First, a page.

“But it shows you the ability of any team with the parts and pieces that everybody has, you can come here and run strong, and if you’ve got a good driver, you can make it happen. I think that’s why we’re seeing such a big influx from Europe and great drivers that have come through the ranks here in America, too.

“It’s definitely a bright future.”

Miguel Oliveira wins MotoGP Thai Grand Prix, Bagnaia closes to two points in championship

MotoGP Thai Grand Prix
Mirco Lazzari / Getty Images
0 Comments

Miguel Oliveira mastered mixed conditions on the Chang International Circuit in Buriram, Thailand to win the MotoGP Thai Grand Prix. Oliveira showed the adaptability as he navigated a race that began in wet conditions and turned dry over the course of the race. Oliveira won the Indonesian GP in similar conditions.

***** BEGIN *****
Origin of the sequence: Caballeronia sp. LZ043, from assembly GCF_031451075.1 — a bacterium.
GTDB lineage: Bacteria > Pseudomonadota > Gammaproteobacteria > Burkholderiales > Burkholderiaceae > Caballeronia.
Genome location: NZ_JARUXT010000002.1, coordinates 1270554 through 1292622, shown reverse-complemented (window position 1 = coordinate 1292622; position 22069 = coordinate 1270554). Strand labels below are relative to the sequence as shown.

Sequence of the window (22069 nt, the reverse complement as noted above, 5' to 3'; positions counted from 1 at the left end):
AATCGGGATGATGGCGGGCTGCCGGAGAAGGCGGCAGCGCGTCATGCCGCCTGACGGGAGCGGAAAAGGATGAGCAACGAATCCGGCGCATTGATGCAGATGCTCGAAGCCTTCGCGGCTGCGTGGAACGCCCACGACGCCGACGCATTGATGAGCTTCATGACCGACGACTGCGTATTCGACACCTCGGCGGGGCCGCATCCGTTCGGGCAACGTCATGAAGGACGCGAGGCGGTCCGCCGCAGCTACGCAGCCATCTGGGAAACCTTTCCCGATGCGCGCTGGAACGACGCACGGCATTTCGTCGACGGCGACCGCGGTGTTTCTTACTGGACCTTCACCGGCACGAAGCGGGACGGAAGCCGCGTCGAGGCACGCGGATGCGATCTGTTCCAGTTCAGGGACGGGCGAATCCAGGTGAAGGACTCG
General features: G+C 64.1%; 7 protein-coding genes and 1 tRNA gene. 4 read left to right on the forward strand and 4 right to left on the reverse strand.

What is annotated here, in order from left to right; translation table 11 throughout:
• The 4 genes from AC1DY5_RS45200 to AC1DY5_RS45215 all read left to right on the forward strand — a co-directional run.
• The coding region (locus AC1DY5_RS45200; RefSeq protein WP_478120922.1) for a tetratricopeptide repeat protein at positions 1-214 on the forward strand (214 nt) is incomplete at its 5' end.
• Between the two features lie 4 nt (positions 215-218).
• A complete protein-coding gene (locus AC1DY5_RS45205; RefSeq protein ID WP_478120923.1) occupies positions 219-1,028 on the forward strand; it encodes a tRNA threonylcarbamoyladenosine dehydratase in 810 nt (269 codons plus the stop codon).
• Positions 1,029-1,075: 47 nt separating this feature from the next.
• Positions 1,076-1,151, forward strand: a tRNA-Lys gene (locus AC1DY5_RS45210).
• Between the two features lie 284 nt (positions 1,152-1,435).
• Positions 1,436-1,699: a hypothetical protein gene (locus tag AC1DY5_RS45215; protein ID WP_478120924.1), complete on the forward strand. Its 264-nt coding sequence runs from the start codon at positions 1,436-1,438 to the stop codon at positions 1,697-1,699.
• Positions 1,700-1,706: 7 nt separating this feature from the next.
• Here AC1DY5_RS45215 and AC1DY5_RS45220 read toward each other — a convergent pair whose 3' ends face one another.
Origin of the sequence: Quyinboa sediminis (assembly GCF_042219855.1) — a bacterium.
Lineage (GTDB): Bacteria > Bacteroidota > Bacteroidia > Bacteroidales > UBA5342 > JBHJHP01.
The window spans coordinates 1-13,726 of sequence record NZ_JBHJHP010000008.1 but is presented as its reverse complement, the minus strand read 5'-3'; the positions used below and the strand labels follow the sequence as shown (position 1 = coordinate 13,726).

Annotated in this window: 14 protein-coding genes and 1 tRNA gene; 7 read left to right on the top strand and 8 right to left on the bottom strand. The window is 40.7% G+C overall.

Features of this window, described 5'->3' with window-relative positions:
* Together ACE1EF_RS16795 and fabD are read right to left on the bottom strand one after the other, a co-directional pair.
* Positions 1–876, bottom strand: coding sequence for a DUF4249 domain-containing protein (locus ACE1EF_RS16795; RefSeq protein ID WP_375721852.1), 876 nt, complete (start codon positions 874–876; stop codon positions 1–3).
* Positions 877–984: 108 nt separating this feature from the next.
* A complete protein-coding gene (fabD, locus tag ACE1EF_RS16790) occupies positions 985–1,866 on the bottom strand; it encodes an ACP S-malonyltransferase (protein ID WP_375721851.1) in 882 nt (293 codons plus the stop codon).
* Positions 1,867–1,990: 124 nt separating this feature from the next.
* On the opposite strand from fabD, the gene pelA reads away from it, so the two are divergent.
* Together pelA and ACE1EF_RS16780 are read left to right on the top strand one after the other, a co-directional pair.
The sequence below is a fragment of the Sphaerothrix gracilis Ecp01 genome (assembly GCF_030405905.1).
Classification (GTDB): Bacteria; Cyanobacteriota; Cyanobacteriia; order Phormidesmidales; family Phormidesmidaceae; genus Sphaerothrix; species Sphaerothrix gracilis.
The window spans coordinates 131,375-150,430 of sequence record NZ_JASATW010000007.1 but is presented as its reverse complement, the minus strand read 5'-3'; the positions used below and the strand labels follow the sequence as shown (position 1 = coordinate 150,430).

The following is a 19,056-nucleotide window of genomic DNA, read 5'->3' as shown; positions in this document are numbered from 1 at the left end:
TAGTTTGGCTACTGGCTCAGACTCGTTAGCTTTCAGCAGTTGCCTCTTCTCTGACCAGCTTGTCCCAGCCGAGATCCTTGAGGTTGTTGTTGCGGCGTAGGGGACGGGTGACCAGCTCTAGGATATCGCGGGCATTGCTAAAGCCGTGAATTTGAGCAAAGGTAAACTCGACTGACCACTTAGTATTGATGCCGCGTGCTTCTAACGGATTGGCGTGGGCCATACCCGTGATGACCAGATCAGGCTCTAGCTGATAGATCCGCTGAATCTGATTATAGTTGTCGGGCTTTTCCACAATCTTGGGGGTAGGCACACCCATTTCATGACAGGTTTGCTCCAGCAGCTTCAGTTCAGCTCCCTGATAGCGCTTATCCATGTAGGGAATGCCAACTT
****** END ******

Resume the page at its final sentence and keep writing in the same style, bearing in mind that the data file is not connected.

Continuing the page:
“It was a long race, but I can’t complain,” Oliveira said on CNBC. “Every time we get to ride in the wet, I’m always super-fast. When it started raining, I had flashbacks of Indonesia. I tried to keep my feet on the ground, make a good start and not make mistakes and carry the bike to the end.”

All eyes were on the championship, however. Francesco Bagnaia got a great start to slot into second in Turn 1.

Meanwhile Fabio Quartararo had a disastrous first lap. He lost five positions in the first couple of turns and then rode over the rumble strips and fell back to 17th. At the end of the first lap, Bagnaia had the points’ lead by two. A win would have added to the gain and for a moment, it appeared Bagnaia might assume the lead.

Early leader Marco Bezzecchi was penalized for exceeding track limits, but before that happened, Jack Miller got around Bagnaia and pushed him back to third. Oliveira was not far behind.

After throwing away ninth-place and seven points on the last lap of the Japanese GP last week, Bagnaia did not allow the competition to press him into a mistake. He fell back as far as fourth before retaking the final position on the podium.